In 1980, Ellen Crawford arrived in Australia while working as an itinerant archaeologist. Initially, she worked under the direction of the legendary archaeologist John Mulvaney at the Australia National University, followed by fieldwork under his direction in Western Australia south of Perth, before she ventured to Darwin on the northern edge of the continent.
Most of Crawford’s collection came from Arnhem Land, which lies east of Darwin, but some works in this exhibition—such as the toy woomera and spears, the paperbark collage paintings, and the coolamon originated in the northern reaches of Western Australia known as the Kimberley and the Central Desert. Crawford began collecting Aboriginal objects before the existence of art centers run by Aboriginal communities in remote places such as Maningrida and Yirrkala. She was able to buy a few items from a trading post at Maningrida and other items from commercial galleries elsewhere in Australia.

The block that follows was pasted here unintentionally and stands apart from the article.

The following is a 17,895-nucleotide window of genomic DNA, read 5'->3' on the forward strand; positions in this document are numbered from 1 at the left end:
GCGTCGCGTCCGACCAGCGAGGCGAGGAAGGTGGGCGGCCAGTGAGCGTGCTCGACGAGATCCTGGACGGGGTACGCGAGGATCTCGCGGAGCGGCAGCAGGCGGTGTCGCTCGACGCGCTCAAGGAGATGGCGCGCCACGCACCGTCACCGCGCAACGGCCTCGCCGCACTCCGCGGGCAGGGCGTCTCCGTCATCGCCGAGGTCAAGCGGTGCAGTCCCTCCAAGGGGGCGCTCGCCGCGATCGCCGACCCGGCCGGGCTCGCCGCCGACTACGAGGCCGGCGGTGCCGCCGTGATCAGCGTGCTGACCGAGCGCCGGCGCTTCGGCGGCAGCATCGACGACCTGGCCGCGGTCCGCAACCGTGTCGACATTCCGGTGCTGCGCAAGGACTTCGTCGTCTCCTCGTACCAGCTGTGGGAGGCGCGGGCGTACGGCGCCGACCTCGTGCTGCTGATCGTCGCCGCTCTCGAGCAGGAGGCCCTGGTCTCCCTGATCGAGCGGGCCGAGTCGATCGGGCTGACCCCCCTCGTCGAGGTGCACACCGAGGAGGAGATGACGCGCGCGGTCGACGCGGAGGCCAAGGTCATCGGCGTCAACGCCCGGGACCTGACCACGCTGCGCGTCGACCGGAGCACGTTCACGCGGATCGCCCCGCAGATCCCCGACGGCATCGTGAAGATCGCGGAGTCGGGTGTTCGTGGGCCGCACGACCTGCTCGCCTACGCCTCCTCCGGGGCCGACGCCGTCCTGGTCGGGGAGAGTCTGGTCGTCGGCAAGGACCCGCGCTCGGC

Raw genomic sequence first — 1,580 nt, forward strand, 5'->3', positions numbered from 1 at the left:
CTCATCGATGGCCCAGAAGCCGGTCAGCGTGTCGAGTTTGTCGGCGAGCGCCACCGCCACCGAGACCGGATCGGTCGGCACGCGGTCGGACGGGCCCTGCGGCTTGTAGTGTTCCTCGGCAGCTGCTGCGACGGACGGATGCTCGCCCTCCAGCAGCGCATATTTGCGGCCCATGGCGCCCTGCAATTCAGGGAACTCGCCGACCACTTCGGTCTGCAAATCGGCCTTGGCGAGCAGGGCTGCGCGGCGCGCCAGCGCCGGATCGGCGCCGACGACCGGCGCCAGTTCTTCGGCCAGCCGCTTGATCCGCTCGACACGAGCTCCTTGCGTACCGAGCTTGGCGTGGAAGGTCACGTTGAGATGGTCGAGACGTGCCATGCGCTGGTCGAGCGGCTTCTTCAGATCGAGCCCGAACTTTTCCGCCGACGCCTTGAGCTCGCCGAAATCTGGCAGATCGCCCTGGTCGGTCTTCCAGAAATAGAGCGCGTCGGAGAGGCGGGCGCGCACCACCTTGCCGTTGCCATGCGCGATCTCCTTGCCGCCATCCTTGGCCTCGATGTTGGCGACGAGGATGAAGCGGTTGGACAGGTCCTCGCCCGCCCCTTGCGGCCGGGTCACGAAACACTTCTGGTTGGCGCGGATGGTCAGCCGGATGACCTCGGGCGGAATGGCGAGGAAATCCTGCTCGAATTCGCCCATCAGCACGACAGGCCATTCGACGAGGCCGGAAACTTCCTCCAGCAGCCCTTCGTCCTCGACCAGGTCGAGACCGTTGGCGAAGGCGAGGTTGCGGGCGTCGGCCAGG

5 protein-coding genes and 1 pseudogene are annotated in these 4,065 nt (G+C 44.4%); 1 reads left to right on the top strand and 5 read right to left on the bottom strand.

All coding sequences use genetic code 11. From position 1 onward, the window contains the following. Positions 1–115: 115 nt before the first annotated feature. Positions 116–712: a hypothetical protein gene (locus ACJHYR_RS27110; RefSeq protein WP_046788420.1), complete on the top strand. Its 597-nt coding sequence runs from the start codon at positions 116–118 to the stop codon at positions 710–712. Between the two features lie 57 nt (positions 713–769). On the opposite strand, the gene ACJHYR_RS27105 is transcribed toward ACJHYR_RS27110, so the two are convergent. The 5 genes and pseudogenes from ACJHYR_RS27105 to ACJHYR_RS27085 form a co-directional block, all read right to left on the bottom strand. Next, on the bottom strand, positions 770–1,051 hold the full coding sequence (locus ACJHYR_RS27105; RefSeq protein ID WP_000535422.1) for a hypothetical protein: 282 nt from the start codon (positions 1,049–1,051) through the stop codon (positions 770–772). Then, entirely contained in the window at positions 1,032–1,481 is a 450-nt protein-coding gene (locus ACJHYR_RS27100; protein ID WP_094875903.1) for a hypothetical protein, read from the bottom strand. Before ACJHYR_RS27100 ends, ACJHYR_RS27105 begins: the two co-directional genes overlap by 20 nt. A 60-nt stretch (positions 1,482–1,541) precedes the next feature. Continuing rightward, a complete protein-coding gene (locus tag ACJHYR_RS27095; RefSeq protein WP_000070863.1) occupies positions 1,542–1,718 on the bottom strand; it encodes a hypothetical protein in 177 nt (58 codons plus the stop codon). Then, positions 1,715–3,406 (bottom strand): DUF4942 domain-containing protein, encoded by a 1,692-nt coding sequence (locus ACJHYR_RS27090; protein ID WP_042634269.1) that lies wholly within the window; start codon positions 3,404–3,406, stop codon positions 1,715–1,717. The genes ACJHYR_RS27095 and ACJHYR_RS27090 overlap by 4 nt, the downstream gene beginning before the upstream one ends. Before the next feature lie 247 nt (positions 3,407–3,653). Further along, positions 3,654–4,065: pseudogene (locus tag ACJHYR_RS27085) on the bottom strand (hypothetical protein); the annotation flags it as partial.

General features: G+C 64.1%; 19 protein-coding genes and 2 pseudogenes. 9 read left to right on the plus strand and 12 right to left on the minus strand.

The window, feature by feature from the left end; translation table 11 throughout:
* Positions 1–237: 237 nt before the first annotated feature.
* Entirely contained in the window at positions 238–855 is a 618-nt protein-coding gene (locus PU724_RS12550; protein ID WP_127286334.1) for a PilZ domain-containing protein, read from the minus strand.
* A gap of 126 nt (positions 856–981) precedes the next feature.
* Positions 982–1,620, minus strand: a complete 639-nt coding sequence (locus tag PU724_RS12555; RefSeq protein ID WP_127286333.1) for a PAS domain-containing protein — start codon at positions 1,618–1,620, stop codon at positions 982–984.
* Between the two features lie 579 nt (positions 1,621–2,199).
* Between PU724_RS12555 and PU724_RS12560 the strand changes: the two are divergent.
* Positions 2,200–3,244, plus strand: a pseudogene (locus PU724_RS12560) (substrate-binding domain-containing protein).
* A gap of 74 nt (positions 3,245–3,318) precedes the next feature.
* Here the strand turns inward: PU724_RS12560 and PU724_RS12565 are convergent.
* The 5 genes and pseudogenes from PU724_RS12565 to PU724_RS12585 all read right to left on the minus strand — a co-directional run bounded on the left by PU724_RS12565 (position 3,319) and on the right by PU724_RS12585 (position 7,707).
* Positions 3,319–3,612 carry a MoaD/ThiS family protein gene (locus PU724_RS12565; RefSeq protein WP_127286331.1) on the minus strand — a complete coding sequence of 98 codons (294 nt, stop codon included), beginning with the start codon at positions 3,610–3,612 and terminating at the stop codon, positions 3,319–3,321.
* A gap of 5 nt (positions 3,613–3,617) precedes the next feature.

The objects in the Crawford collection range from paintings and small sculptures through spears, dilly bags (used for transporting food), and coolamon (used for carrying food, but also cradling babies). They illustrate both craft and artistry, their designs reflecting the inherited family responsibilities for keeping alive the stories of ancestral beings in the Dreamtime stories. While not formerly regarded as art objects in Western traditions, now they are seen as objects residing along a cultural spectrum where the lines between utilitarian and ceremonial objects, and painting and sculpture, are less fixed and more permeable.